The hedge-fund industry just had its fourth-worst quarter on record, according to one industry watcher.
Hedge funds lost 5.5% in the quarter, according to Hedge Fund Research Inc., “trailing only the third and fourth quarters of 2008 and the third quarter of 1998.”
This is not surprising – as I have mentioned before there is this impression that hedge funds are money making machines when in reality many are less equipped to deal with market volatility than ordinary punters. Hedge fund managers are no different to your standard fund manager in that they act as a drag upon the performance of the funds they manage.
Times are tough for trend followers at present because despite the fact that markets are future pricing mechanisms they have been very event focussed in recent times. The problem with this is that the events driving sentiment are inconsistent one day to the next. This inconsistency coupled with poor liquidity means that moves are often snuffed out before they generate sufficient energy for trend followers.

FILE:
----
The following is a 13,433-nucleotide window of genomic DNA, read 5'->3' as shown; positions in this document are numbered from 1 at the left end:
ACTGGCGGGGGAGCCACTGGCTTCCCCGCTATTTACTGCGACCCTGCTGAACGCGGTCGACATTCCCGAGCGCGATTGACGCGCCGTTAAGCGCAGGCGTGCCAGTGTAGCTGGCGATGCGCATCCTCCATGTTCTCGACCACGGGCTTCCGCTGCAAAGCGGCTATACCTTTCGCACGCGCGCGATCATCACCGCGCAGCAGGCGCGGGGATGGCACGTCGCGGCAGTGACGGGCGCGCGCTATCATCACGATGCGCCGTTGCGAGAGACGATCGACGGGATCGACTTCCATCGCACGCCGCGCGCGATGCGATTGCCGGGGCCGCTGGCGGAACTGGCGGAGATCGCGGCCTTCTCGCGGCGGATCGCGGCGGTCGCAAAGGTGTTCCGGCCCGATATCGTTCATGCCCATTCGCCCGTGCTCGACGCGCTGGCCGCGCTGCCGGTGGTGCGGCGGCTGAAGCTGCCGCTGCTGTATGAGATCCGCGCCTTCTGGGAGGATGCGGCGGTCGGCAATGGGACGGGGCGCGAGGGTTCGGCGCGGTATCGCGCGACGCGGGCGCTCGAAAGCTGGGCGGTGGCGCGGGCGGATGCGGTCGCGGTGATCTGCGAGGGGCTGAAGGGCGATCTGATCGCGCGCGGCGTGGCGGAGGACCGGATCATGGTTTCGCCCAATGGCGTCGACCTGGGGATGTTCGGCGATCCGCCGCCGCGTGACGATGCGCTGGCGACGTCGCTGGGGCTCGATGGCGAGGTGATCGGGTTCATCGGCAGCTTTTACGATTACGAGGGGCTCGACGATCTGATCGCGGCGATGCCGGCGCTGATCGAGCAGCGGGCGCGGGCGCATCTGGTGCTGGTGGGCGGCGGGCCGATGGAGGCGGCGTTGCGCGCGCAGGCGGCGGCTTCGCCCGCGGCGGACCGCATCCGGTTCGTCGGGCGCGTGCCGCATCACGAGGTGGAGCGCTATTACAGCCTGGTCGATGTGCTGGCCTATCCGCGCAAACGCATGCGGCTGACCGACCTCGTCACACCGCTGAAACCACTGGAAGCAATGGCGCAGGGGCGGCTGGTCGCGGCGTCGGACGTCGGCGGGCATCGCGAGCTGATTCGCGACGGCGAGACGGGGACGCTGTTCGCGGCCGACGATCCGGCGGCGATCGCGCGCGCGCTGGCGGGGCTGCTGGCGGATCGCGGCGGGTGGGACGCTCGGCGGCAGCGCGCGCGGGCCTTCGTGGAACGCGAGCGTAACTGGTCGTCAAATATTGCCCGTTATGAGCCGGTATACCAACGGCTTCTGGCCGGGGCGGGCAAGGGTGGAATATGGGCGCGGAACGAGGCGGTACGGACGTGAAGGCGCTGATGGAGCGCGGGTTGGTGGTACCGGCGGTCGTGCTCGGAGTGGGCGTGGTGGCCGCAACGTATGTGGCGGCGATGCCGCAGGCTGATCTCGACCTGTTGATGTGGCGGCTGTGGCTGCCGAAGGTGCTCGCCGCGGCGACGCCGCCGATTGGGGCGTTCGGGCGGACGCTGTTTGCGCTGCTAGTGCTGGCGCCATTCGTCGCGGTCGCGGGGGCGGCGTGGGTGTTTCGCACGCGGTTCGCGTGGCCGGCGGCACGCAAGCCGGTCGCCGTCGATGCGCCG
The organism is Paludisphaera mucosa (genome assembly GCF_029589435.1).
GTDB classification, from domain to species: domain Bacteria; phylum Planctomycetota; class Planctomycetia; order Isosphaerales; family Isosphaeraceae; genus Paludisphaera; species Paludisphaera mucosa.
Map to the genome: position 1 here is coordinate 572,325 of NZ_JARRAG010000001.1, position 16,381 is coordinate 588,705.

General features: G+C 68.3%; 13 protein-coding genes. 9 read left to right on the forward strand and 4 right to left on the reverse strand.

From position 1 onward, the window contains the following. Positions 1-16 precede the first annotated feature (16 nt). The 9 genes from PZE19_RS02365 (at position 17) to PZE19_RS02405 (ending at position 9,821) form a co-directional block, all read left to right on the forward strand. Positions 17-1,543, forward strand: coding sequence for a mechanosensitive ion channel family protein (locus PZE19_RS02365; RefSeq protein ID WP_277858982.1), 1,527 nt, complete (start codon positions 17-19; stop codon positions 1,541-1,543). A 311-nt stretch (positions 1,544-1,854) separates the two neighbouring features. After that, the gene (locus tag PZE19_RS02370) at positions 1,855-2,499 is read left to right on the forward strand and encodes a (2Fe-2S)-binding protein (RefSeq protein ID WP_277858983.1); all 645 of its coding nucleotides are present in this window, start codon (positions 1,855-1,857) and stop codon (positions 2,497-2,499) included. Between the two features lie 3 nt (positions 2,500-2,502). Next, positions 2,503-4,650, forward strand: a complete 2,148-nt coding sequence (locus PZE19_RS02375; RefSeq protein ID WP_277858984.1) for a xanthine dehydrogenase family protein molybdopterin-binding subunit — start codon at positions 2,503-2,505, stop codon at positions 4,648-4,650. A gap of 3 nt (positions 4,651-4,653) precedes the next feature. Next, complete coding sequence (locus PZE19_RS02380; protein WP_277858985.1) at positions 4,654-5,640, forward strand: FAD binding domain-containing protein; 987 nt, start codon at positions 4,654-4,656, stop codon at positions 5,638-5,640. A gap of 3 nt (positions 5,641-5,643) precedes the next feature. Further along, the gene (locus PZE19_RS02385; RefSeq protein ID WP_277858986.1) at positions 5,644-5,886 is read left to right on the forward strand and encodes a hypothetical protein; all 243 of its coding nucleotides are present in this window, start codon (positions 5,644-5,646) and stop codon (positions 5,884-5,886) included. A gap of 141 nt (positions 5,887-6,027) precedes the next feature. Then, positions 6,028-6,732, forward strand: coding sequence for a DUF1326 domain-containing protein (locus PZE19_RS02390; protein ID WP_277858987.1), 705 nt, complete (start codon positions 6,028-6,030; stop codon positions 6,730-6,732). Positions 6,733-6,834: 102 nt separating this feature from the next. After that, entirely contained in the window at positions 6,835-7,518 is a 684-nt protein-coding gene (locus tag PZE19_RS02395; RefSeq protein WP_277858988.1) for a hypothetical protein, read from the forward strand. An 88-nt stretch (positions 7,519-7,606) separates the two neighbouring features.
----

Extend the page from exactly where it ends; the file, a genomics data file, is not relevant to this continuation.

The only way to survive this is to practice risk control which interestingly is something vast numbers of hedge funds do not practice. This time will pass as it always does but if you have no money left you cant play.